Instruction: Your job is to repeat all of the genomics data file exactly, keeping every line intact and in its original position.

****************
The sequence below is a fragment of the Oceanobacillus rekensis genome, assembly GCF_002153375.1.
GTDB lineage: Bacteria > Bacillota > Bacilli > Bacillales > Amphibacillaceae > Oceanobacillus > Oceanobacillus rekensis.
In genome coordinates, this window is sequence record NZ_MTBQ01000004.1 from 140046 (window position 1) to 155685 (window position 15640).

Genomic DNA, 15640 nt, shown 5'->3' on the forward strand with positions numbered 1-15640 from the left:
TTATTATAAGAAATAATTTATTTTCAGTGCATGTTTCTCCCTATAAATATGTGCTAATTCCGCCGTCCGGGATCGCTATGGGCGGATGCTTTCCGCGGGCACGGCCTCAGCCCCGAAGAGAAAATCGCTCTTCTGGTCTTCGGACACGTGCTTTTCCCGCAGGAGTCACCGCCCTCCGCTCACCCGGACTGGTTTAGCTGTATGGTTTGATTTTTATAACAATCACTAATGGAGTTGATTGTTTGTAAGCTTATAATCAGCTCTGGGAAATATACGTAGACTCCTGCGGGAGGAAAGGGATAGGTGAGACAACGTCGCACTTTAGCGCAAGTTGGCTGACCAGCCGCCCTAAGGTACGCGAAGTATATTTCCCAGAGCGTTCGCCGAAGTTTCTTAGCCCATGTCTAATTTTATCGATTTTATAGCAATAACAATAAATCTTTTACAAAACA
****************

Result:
The sequence below is a fragment of the Oceanobacillus rekensis genome, assembly GCF_002153375.1.
GTDB lineage: Bacteria > Bacillota > Bacilli > Bacillales > Amphibacillaceae > Oceanobacillus > Oceanobacillus rekensis.
In genome coordinates, this window is sequence record NZ_MTBQ01000004.1 from 140046 (window position 1) to 155685 (window position 15640).

Genomic DNA, 15640 nt, shown 5'->3' on the forward strand with positions numbered 1-15640 from the left:
TTATTATAAGAAATAATTTATTTTCAGTGCATGTTTCTCCCTATAAATATGTGCTAATTCCGCCGTCCGGGATCGCTATGGGCGGATGCTTTCCGCGGGCACGGCCTCAGCCCCGAAGAGAAAATCGCTCTTCTGGTCTTCGGACACGTGCTTTTCCCGCAGGAGTCACCGCCCTCCGCTCACCCGGACTGGTTTAGCTGTATGGTTTGATTTTTATAACAATCACTAATGGAGTTGATTGTTTGTAAGCTTATAATCAGCTCTGGGAAATATACGTAGACTCCTGCGGGAGGAAAGGGATAGGTGAGACAACGTCGCACTTTAGCGCAAGTTGGCTGACCAGCCGCCCTAAGGTACGCGAAGTATATTTCCCAGAGCGTTCGCCGAAGTTTCTTAGCCCATGTCTAATTTTATCGATTTTATAGCAATAACAATAAATCTTTTACAAAACA